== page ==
Growing up under the mentorship of Detroit’s legendary three — Derrick May, Juan Atkins, and Kevin Saunderson — Stacey Pullen was on the right path for a successful and innovative role in the music world. Here he is now with countless releases and tours under his belt, and it was a pleasure to sit down at Movement for a brief chat.
What happened? [He’s on crutches.]
■ I fractured my ankle in Bali about three weeks ago. It happened on the first day of our 10-day vacation and we didn’t do anything; all I could do was sit around the pool and watch my daughter swim, but it was okay.
Did you have to cancel any shows?
■ No, thankfully it was after the gig so I didn’t have to cancel anything.
When are you off the crutch? How yo day play with that?
■ This is the fifth week, so hopefully another week and a half max. The first three gigs I had a barstool — perfect height — but the last few gigs I’ve been able to stand.
You have an after party tonight and another festival tomorrow. Is your schedule always like this?
■ Pretty much. I haven’t let up, I haven’t canceled or missed anything, and I’ve been very well taken care of it. The most difficult thing has been traveling on the actual airplane because the pressure makes my foot swell. Tomorrow is the last day I get wheelchair service… I’ve been having it from the time I get to the airport to the airplane.
You’re from Detroit. I’ve seen you at Movement; this is my seventh year, but I know people who have been coming since it was free…
■ Yeah, like 2001…
What was it like back then?
■ It was more homegrown. It was a festival put on by the DJs pretty much. Carl was artistic director and then we, as a collective of DJs, tried to curate it a little. Kevin Sanderson took over for one year, so it was in good hands but it still lacked a solid brand and then that’s how it came along and they fort of took it up to the next level. I’m glad to be involved with it.
So if I were to come not on Movement weekend, where would you tell me to go for music?
■ You would go to TV Lounge and then the Marble Bar.
If you had a vacation weekend, where would you go?
■ I spend a lot of time in Barcelona. I love Barcelona. If anybody wants to know where I am 20 years from now, that’s where i’ll be. I still love the city of New York. As far as a vacation place, Mauritius off the coast of Africa.
Do you have anything coming up you’re excited for?
■ I just finished up two tracks I’ll be testing out tonight. One is more of a peak track and one is more of a deep melodic groove. I still haven’t debated what I’m gonna do with it yet… probably send to a few labels to branch out from Detroit. And my tour schedule is about to be up and running. I’m going to Ibiza to do my residency, but I’m really excited about my new music coming out because I don’t really release much. I don’t want to release music just because I need to, I do it because I want to.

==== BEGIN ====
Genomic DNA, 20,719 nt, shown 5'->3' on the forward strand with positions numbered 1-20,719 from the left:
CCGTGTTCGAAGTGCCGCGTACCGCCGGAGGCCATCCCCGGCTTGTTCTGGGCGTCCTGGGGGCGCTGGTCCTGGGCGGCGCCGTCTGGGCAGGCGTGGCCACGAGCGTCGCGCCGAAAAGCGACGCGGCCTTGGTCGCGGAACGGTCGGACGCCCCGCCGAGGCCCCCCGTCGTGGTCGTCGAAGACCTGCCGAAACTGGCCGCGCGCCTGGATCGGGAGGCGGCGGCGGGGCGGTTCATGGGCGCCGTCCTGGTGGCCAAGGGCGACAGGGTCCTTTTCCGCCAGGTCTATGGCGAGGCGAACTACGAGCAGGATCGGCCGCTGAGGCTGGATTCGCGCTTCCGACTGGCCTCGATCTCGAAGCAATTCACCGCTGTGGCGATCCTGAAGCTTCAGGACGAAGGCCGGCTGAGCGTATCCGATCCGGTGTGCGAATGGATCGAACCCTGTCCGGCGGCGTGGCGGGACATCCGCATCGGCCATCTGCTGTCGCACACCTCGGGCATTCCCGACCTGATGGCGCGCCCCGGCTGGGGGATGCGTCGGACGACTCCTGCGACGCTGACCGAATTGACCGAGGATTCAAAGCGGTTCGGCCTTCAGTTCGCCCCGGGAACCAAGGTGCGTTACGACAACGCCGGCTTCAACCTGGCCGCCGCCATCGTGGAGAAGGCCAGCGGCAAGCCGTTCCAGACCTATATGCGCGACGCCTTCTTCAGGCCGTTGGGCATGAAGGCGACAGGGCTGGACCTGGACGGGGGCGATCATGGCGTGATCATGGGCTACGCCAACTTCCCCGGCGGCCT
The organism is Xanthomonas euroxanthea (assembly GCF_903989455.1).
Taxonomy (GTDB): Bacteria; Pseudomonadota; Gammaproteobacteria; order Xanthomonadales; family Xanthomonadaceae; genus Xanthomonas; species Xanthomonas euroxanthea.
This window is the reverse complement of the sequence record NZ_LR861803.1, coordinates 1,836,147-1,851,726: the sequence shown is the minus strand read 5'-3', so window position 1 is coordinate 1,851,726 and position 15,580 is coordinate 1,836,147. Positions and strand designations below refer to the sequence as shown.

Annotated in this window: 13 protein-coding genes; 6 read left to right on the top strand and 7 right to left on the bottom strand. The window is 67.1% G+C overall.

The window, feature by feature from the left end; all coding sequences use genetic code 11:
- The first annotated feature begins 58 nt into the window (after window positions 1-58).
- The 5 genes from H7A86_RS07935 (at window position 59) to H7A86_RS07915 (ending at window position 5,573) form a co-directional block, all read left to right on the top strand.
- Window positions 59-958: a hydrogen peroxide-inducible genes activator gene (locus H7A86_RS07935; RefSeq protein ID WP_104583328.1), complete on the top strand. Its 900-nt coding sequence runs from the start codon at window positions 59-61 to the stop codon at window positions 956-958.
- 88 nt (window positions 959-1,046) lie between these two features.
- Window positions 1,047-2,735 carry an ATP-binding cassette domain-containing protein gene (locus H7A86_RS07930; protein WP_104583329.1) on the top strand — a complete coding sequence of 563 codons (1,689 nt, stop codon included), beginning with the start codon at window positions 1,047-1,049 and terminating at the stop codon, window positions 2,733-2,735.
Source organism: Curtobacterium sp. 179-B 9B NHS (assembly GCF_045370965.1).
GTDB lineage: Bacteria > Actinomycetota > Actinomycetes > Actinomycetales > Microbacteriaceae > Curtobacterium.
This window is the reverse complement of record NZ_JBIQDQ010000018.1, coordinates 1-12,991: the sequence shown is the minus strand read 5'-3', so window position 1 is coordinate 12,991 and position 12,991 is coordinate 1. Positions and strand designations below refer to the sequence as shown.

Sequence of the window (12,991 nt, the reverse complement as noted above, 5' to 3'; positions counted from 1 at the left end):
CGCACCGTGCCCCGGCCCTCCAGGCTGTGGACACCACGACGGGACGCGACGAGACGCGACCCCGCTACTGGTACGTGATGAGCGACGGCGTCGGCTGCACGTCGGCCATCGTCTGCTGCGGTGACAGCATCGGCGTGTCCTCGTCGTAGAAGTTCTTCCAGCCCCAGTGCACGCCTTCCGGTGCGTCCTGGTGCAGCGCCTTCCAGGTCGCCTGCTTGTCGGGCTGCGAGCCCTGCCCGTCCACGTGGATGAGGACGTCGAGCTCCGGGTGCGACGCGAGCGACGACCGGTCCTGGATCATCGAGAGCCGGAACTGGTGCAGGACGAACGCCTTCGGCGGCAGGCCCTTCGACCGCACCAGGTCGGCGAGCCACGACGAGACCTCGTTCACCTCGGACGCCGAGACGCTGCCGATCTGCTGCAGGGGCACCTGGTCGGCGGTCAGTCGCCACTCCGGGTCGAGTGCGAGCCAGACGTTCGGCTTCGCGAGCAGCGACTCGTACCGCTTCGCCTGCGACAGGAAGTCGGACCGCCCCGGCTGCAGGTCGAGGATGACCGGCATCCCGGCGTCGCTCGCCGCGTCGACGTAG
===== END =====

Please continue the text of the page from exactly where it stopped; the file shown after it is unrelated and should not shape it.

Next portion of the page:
Is it hard to balance working on music and touring? Do you work on music while traveling?
■ Yes, it’s hard. If I’m working on something on the plane, it has to be almost finished where I can go in and tweak, not do any fresh programing or production. I get my vibes in the studio.
What percentage of your sets are your own content?
■ I have a difficult time playing my own music — I want to hear the whole thing in its entirety I don’t wanna mix. I just wanna listen to it. I’m my own worst critique.
What are you looking for when building your music library?
■ I’m looking for the groove. I’m looking for a super groove that’s gonna just make me wanna play more of that style. I’ve always been a melody guy too, but melodies only fit in certain parts so I’m looking for the best of the groove and for the melody to accent the groove as well. I’m not looking for the hit tracks; I tend to shy away from the tracks I know people are gonna play. I try to play something different at every gig.
Do you find that a lot of new music now sounds the same?
■ It does. That’s what normal people say about house and techno anyway, but we know.
Do you spend a lot of time digging?
■ Now I don’t dedicate as much time as I used to — now I’ll do it in two days and won’t do it again for a couple weeks. It’s too much. I get thousands of email promos.
How does that work? You have so many jobs to do.
■ I’ll spend three days once a month going through promos and whatever I don’t get, I don’t get but theres always going to be more. Occasionally I’ll go to a record store if I’m in that city and not jet-lagged.
What’s your biggest tip for someone trying to submit music?
■ Send it to me through a personal email, a SoundCloud or WeTransfer file where I don’t have to go through steps. I’ll send feedback, but I don’t wanna go back and rate it and answer all these questions — I just want to listen to it, click the link, and say I like it.
If you weren’t doing this, what would you be doing?
■ My last job was working for an architecture firm and I’m really big on interior design. That’s my passion… vintage furniture, minimalistic, mid-century modern style of housing. I’d probably be some guy hanging out and trying to find the dopest furniture I can for people’s homes.